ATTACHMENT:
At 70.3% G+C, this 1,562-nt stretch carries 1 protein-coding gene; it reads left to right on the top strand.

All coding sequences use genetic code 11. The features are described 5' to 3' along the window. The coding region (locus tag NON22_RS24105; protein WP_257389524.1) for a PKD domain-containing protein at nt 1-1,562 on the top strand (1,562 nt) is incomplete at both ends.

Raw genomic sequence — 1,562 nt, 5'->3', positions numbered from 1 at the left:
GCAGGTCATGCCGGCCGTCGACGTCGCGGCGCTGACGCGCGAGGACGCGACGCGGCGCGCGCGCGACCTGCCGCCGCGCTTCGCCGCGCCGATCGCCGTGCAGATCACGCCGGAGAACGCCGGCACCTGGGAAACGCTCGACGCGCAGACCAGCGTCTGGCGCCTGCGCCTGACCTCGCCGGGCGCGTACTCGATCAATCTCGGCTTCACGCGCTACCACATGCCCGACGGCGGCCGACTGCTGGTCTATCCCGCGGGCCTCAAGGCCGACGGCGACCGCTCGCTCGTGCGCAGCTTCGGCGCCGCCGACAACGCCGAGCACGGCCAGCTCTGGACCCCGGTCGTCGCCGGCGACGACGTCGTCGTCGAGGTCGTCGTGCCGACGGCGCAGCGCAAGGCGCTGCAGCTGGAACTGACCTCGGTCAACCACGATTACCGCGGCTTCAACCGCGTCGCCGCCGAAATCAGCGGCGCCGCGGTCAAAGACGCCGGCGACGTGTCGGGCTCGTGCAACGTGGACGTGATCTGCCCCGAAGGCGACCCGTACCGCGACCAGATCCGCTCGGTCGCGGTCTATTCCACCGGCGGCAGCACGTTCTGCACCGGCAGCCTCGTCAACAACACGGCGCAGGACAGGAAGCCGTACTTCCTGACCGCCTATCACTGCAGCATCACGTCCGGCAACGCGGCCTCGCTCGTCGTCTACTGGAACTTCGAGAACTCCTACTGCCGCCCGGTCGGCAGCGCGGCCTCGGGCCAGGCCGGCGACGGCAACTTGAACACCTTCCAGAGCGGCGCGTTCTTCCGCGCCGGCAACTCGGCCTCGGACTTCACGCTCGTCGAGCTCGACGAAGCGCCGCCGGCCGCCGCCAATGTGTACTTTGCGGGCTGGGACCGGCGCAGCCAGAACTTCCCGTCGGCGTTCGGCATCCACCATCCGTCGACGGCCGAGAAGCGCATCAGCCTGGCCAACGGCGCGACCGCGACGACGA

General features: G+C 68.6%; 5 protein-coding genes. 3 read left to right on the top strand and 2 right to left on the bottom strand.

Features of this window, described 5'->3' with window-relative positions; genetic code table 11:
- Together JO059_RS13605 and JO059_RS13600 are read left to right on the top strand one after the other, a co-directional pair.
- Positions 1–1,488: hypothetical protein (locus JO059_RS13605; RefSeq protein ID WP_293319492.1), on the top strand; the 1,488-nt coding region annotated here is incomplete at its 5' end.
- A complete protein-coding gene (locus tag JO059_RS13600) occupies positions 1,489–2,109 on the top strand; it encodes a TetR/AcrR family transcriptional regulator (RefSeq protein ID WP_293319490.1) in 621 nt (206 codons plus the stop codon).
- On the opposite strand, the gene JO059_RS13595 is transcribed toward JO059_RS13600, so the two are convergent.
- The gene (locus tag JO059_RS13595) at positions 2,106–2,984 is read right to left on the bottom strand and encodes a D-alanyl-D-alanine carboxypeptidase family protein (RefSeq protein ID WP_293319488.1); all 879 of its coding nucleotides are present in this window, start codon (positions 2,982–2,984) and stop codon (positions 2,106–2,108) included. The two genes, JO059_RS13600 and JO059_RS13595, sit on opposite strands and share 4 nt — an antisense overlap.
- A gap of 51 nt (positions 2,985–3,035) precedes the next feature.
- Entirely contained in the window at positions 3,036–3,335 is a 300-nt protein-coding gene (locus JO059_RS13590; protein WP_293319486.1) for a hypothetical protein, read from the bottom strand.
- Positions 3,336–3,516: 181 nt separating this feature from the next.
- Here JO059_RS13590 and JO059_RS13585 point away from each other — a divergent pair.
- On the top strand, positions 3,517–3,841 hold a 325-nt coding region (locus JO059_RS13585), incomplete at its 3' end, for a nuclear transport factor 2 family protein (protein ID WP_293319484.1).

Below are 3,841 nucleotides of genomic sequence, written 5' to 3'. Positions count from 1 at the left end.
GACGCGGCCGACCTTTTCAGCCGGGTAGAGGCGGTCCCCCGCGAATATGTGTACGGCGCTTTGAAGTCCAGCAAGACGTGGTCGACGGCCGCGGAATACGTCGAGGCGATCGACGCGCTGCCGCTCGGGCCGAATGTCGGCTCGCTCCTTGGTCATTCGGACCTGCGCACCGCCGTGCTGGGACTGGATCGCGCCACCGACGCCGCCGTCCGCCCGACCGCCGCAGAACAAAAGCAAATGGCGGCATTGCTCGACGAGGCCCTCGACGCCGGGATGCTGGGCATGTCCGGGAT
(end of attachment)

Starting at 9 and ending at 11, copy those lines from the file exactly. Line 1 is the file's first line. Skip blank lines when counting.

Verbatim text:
- A complete protein-coding gene (locus tag JO059_RS13600) occupies positions 1,489–2,109 on the top strand; it encodes a TetR/AcrR family transcriptional regulator (RefSeq protein ID WP_293319490.1) in 621 nt (206 codons plus the stop codon).
- On the opposite strand, the gene JO059_RS13595 is transcribed toward JO059_RS13600, so the two are convergent.
- The gene (locus tag JO059_RS13595) at positions 2,106–2,984 is read right to left on the bottom strand and encodes a D-alanyl-D-alanine carboxypeptidase family protein (RefSeq protein ID WP_293319488.1); all 879 of its coding nucleotides are present in this window, start codon (positions 2,982–2,984) and stop codon (positions 2,106–2,108) included. The two genes, JO059_RS13600 and JO059_RS13595, sit on opposite strands and share 4 nt — an antisense overlap.